Myoglobin stays unchanged and red as the meat juices flow, then turns from red to gray-brown as the release of moisture ends and the meat becomes dry.”

The Maillard Reaction is also involved. This occurs due to a chemical reaction between amino acids and sugars in the meat, which results in browning as well as the flavor of cooked meat.

You can further alter the flavor of the meat depending on whether you use a gas or charcoal grill. Compounds from the charcoal, woodchips, and smoke they create will permeate the meat, adding a more “authentic” grilled flavor.


Why Grilling Isn’t the Healthiest Choice for Cooking Your Meat

Grilling is, unfortunately, not one of the healthiest ways to cook your meat. Cooking at high temperatures, such as occurs during grilling, leads to the creation of toxic chemicals such as heterocyclic amines (HCAs), which are linked to cancer.

Avoiding charring your meat can help to some extent, as the blackened section is the worst in terms of HCAs, but it will not completely eliminate your risk. For instance, when fat drips onto the heat source, causing excess smoke, the smoke surrounds your food.

Along with adding that “flame-grilled” flavor to your meat, it can transfer cancer-causing polycyclic aromatic hydrocarbons (PAHs)as well. Both HCAs and PAHs are mutagenic, which means they cause changes in DNA that may increase cancer risk and have been found to cause cancer in animals.5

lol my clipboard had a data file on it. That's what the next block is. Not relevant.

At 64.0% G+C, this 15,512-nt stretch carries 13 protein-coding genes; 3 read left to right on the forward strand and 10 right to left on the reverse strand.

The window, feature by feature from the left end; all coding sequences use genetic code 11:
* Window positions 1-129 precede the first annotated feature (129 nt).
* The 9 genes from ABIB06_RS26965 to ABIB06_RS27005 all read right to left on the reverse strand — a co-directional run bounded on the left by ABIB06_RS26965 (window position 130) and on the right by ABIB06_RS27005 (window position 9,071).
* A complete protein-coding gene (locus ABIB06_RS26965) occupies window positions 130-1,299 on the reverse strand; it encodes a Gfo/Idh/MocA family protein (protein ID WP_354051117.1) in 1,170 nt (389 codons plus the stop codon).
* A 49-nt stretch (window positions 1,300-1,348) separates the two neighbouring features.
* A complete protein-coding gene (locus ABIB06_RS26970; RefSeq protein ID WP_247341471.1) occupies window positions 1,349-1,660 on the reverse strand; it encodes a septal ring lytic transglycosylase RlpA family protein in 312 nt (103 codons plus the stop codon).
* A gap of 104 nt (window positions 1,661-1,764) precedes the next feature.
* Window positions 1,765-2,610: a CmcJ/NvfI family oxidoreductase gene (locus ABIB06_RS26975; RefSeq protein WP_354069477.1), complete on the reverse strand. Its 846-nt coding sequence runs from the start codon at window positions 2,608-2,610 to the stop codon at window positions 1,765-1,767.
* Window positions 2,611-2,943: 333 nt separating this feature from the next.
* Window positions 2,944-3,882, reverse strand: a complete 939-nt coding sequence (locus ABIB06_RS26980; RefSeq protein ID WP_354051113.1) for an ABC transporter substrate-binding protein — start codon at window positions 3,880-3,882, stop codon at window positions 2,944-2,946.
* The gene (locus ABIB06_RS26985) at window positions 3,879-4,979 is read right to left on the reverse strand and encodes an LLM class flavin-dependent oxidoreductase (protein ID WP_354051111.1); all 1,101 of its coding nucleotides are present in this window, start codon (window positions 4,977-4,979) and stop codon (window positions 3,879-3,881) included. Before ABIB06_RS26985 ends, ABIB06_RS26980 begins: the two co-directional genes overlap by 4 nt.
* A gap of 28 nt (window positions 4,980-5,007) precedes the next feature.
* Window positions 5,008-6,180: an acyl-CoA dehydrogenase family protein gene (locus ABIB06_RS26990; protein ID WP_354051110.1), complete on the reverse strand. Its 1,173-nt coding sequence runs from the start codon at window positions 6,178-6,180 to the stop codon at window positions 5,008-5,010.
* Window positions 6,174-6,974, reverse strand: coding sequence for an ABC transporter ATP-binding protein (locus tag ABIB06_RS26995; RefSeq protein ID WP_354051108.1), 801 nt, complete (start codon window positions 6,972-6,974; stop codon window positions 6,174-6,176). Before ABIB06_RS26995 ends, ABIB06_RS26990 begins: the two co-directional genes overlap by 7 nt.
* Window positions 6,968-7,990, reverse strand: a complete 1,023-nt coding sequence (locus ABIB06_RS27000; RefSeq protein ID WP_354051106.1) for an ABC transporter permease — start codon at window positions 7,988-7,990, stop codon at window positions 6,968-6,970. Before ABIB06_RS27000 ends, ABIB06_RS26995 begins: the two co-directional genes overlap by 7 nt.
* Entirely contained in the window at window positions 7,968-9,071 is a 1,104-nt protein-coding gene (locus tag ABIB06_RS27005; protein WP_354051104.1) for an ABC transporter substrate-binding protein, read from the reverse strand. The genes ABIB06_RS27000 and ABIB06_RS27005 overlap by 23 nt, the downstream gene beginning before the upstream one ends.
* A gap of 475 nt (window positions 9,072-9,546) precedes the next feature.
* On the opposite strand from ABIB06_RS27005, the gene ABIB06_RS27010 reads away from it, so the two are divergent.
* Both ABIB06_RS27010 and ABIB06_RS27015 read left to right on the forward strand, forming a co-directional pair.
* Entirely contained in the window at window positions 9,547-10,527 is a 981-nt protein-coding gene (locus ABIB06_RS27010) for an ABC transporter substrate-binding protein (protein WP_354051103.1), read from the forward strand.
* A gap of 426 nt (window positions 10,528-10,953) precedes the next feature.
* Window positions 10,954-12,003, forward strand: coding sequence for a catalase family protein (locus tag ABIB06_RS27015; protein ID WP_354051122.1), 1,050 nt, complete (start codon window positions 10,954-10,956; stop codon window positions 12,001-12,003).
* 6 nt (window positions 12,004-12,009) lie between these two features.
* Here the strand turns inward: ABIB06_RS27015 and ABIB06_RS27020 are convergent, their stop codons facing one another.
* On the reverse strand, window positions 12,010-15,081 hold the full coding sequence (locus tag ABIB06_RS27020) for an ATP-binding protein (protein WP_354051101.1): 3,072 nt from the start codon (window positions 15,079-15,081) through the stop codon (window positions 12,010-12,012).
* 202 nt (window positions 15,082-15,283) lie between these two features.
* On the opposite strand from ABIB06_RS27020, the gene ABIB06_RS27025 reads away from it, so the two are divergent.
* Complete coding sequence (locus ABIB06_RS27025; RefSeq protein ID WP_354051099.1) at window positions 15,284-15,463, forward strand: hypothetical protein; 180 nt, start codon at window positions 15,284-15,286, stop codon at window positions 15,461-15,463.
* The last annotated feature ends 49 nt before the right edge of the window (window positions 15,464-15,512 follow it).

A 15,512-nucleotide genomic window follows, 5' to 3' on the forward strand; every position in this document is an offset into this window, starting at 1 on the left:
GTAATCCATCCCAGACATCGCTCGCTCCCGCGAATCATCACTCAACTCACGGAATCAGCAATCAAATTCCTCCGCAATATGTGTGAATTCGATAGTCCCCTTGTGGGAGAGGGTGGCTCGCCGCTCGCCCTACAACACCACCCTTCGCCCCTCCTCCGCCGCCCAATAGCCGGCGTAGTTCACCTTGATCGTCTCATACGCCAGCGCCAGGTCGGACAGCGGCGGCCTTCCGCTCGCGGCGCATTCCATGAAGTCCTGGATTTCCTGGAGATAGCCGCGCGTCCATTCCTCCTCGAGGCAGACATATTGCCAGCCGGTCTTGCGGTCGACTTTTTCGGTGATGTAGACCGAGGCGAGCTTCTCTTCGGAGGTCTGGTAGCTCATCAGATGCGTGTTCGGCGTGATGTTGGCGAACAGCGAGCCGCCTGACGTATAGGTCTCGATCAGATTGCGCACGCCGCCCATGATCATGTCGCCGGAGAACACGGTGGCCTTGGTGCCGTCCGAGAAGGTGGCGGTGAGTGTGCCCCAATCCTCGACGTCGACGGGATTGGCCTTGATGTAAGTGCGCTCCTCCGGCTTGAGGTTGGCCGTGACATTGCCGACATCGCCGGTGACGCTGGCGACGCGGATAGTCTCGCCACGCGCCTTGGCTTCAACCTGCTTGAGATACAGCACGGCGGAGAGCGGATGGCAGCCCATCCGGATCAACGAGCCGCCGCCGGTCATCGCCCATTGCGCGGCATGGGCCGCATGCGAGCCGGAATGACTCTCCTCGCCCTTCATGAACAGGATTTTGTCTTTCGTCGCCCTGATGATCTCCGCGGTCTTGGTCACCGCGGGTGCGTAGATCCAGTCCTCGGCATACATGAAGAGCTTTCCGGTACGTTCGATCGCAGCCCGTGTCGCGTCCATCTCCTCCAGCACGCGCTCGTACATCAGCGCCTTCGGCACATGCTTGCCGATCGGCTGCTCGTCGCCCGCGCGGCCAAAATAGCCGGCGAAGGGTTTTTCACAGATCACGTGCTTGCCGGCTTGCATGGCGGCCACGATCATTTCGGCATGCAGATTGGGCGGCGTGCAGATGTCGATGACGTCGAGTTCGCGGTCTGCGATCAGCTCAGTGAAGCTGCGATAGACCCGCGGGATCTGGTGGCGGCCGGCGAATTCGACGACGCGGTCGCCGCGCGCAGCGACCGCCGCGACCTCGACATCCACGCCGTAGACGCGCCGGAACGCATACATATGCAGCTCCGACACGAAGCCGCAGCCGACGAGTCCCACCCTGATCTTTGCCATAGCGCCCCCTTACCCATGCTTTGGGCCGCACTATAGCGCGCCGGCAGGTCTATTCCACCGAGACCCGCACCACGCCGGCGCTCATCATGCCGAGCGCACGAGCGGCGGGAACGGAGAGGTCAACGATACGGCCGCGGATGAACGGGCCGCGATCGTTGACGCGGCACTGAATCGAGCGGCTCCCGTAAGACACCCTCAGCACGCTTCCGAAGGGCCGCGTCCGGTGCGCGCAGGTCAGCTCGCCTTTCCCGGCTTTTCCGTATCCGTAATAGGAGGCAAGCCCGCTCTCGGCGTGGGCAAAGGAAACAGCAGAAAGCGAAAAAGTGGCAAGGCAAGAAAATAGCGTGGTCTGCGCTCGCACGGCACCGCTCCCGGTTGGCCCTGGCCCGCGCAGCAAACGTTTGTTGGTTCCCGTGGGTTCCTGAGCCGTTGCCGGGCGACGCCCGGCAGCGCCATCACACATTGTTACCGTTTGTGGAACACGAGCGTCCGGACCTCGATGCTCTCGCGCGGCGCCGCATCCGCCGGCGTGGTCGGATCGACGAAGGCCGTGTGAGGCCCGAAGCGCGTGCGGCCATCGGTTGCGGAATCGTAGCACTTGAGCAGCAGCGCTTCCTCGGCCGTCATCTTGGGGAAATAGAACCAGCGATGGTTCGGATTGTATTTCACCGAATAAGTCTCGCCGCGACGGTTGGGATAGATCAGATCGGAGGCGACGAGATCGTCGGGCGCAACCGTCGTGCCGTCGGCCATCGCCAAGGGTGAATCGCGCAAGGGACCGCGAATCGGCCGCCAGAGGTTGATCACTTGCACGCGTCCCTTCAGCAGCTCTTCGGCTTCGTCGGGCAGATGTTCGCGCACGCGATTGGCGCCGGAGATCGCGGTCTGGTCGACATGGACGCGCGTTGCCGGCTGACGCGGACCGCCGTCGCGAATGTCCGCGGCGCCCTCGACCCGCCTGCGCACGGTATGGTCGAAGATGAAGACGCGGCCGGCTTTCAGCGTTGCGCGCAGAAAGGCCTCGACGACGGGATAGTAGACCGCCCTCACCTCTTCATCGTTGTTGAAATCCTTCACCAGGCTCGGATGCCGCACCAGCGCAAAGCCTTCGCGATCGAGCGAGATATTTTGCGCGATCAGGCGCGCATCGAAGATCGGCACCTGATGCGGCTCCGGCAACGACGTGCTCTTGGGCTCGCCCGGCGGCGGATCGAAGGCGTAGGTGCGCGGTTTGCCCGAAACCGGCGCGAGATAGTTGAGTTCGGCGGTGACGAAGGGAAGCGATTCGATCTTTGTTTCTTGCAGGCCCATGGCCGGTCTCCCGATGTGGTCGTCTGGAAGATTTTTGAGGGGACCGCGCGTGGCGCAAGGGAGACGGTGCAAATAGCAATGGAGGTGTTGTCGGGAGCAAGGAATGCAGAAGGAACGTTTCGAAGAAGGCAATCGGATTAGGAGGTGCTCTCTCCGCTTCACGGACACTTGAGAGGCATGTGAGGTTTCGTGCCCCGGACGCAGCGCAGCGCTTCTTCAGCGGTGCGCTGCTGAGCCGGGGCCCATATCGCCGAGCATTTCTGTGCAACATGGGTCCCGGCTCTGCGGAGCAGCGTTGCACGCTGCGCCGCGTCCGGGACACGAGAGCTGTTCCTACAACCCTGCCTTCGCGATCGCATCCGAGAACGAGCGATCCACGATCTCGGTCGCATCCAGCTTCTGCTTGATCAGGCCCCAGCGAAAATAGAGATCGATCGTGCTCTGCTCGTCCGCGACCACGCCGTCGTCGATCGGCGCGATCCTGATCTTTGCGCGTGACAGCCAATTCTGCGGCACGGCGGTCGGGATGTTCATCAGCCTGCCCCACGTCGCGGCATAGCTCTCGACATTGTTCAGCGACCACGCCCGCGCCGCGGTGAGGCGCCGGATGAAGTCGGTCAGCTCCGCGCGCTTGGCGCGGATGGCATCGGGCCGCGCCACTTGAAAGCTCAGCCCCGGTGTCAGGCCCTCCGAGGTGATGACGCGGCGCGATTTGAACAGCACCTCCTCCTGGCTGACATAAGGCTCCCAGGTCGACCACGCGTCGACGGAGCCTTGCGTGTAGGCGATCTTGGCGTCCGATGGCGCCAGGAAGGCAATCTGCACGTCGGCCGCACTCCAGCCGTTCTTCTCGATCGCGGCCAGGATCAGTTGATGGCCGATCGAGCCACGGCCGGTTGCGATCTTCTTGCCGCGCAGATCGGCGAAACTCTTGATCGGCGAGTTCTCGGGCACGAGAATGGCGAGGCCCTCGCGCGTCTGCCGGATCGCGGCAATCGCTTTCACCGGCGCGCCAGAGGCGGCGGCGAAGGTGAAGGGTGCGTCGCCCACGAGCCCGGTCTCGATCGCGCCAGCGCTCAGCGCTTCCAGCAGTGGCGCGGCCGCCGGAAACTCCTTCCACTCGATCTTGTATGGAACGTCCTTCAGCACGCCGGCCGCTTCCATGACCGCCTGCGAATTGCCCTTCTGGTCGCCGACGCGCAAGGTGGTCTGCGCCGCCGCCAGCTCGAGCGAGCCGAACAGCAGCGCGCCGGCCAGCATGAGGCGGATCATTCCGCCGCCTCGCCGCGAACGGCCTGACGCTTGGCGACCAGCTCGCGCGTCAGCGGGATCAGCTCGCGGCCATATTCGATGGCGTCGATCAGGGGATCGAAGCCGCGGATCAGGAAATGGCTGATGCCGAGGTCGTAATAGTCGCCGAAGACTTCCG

So just how much of a cancer risk are you really taking when you eat grilled meat? Scientists have estimated the average cancer risk due to heterocyclic amine exposure ranges from 1 per 10,000 for the average person to more than 1 per 50 for those ingesting large amounts of well-done muscle meats (beef, pork, fish, poultry), especially flame-grilled chicken. Other research shows:6

  • People who regularly eat well-done meat cooked at high temperatures have a 60 percent greater risk of pancreatic cancer7
  • A diet high in HCAs has been linked to tumors in the breast, colon, liver, skin, lung, prostate, and other organs in animals8
  • Animals fed PAHs developed leukemia and tumors of the gastrointestinal tract and lungs9

Avoid Barbecue Sauce, Marinate Your Steak in Beer Instead

Not ready to give up grilling? At least resist smothering your steak in barbecue sauce. Such sauces, which are traditionally made with sugar and tomatoes, have been found to cause a significant increase in chemical formation – “doubling and even tripling” levels of HCAs after 15 minutes of cooking.10